A probiotic for broiler chickens, based on the microbiota from the guts of free-range chickens, was successfully developed and patented by a PhD student in microbiology at Stellenbosch University’s Faculty of Science.
Deon Neveling, who will receive his PhD at the December graduation ceremony, says one certainly needs a strong stomach for this type of research, and a thick skin to withstand the complaints about the smell emanating from your lab bench.
“My colleagues squealed so much I had to move my research into a small room in the furthest corner of the JC Smuts building,” he laughs.
According to his supervisor, Professor Leon Dicks, this is the first time that a probiotic for broiler chickens is based on the gut microbiome of free-range, healthy chickens. “In other words, a probiotic for chickens, from chickens,” he quips.
But how does one obtain the microbes from the guts of free-range chickens, we asked?
Deon explains that he collected the discarded guts of free range chickens that came up for slaughter at the University’s Mariendahl experimental farm.
He then mashed it into a liquid and plated it onto several hundred petri dishes.
Then, as soon as the bacteria started growing, he would obtain them in pure culture and identify the species – a very labour intensive process indeed.
After eight months he succeeded in identifying six beneficial bacterial species – each from a specific section of the gut.
To ensure its probiotic character, the bacteria were then subjected to a range of tests.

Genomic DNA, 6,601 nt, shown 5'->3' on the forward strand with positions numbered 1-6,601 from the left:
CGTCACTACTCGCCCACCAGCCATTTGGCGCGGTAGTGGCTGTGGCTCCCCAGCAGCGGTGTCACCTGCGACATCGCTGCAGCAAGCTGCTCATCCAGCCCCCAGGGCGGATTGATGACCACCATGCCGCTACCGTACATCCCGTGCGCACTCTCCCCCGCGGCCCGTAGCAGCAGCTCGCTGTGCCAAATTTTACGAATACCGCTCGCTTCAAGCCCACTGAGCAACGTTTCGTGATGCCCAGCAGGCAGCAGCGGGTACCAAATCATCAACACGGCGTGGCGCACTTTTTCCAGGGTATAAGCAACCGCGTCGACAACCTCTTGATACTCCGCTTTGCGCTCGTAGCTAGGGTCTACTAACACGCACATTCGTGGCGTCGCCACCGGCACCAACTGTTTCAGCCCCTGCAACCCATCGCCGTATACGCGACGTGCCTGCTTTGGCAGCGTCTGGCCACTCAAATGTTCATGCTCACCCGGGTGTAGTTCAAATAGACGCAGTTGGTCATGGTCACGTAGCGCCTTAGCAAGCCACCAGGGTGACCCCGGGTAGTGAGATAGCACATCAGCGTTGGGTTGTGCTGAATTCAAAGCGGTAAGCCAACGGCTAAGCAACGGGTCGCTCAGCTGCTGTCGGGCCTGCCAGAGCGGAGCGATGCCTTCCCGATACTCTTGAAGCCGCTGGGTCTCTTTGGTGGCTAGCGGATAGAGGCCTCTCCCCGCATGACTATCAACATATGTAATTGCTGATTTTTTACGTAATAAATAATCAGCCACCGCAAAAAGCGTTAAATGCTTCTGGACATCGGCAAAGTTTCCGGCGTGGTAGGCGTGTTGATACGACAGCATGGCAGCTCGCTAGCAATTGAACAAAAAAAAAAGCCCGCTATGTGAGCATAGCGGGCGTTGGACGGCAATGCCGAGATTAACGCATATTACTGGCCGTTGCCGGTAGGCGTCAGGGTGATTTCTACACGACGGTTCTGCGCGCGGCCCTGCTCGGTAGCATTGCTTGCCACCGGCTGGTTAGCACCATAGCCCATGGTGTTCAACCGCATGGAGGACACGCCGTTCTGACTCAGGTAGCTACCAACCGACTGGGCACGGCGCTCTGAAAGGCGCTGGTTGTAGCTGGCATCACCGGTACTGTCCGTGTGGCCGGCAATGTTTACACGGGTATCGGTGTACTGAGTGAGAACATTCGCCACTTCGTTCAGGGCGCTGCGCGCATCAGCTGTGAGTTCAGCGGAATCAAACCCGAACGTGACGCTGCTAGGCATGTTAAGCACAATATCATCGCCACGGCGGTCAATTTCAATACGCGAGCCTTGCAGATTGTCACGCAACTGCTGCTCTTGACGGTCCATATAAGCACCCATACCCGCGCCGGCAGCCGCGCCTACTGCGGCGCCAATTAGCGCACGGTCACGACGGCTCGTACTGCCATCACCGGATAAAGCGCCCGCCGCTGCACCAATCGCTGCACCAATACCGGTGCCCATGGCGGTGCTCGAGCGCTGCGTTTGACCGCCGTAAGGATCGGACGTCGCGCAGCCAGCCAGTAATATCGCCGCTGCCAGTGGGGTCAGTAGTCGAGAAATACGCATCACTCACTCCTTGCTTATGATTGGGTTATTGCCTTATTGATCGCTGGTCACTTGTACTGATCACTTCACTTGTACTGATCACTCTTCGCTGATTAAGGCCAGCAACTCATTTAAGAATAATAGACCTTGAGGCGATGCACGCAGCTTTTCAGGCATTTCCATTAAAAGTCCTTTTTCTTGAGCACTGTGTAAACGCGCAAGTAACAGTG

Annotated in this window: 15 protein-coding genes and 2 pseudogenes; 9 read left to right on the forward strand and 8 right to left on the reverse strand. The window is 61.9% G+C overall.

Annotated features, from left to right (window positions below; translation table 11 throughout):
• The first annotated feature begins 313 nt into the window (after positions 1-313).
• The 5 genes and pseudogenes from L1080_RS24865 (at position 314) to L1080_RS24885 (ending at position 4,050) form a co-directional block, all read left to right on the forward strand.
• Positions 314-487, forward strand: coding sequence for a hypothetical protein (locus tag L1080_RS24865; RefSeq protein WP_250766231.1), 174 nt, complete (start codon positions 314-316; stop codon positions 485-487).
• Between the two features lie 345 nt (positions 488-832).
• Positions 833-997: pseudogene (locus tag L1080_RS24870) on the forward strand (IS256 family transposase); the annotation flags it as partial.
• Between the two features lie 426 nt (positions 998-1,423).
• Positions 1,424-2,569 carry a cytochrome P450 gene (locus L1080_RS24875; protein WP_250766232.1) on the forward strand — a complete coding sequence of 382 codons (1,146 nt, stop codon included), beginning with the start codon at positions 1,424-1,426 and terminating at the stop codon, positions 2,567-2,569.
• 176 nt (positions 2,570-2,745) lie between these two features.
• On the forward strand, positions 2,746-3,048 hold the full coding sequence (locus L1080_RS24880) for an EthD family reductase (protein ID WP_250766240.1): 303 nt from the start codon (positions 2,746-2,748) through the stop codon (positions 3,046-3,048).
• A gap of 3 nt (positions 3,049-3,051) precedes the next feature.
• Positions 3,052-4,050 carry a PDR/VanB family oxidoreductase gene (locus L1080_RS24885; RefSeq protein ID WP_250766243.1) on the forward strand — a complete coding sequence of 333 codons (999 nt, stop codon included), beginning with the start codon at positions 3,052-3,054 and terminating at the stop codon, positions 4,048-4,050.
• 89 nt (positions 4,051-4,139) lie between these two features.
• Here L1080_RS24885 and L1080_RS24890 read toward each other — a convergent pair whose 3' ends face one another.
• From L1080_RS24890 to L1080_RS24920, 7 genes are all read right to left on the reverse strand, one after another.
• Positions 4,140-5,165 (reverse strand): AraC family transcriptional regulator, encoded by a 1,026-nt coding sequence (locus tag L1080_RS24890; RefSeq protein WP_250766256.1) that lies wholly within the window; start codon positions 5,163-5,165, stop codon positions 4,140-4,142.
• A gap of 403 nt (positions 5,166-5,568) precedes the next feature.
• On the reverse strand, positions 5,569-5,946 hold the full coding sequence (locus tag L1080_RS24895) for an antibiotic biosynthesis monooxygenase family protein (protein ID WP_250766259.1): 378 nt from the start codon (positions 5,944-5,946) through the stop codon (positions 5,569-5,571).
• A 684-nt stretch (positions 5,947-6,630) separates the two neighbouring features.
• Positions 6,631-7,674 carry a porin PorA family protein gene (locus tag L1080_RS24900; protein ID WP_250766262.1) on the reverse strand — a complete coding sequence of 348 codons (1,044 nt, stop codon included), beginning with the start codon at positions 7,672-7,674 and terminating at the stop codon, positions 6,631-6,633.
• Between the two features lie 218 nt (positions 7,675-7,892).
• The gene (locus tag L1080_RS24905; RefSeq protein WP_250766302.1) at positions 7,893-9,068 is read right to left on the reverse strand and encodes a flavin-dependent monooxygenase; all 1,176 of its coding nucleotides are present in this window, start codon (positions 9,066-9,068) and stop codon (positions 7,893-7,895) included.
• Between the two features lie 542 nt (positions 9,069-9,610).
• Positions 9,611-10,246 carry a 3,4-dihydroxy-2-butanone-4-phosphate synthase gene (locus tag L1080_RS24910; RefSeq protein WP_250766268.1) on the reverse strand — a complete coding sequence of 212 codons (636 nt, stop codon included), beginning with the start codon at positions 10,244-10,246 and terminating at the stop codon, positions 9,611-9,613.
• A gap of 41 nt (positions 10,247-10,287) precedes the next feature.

The next step was to test its safety as a feed additive, and then its ability to decrease the incidence of salmonella in broiler chickens.
Fortunately, not all of his PhD research was blood and guts.
As part of his research, Deon participated in an Erasmus Mundus Inspire Scholarship programme, and spent nine months at Ghent University in Belgium to study the interaction of beneficial and pathogenic bacteria with epithelial cells.
He also completed short courses in entrepreneurship with Innovus and Technology Innovation Agency (TIA), and participated in the Swiss-SA business development programme.
“Worldwide, there is a trend to use probiotics rather than antibiotics to improve the health and survival of broiler chickens,” he explains.
“In the European Union, for example, the use of antibiotics as growth promoter in animal feed has been banned in an attempt to control natural selection for antibiotic-resistant pathogens and to ensure that currently available antibiotics remain effective in the treatment of animal and human infections.”
However, the addition of probiotics to broiler feed is still far from being implemented on a regular basis, mainly due to a lack of in-depth knowledge about the complex dynamics of the poultry gut, and the multitude of parameters that influence the efficacy of probiotics.
Deon says the next step will be to find someone who will be willing to invest in the large-scale testing of his newly-developed probiotic. And then he hopes to establish a South African-based probiotic manufacturing company.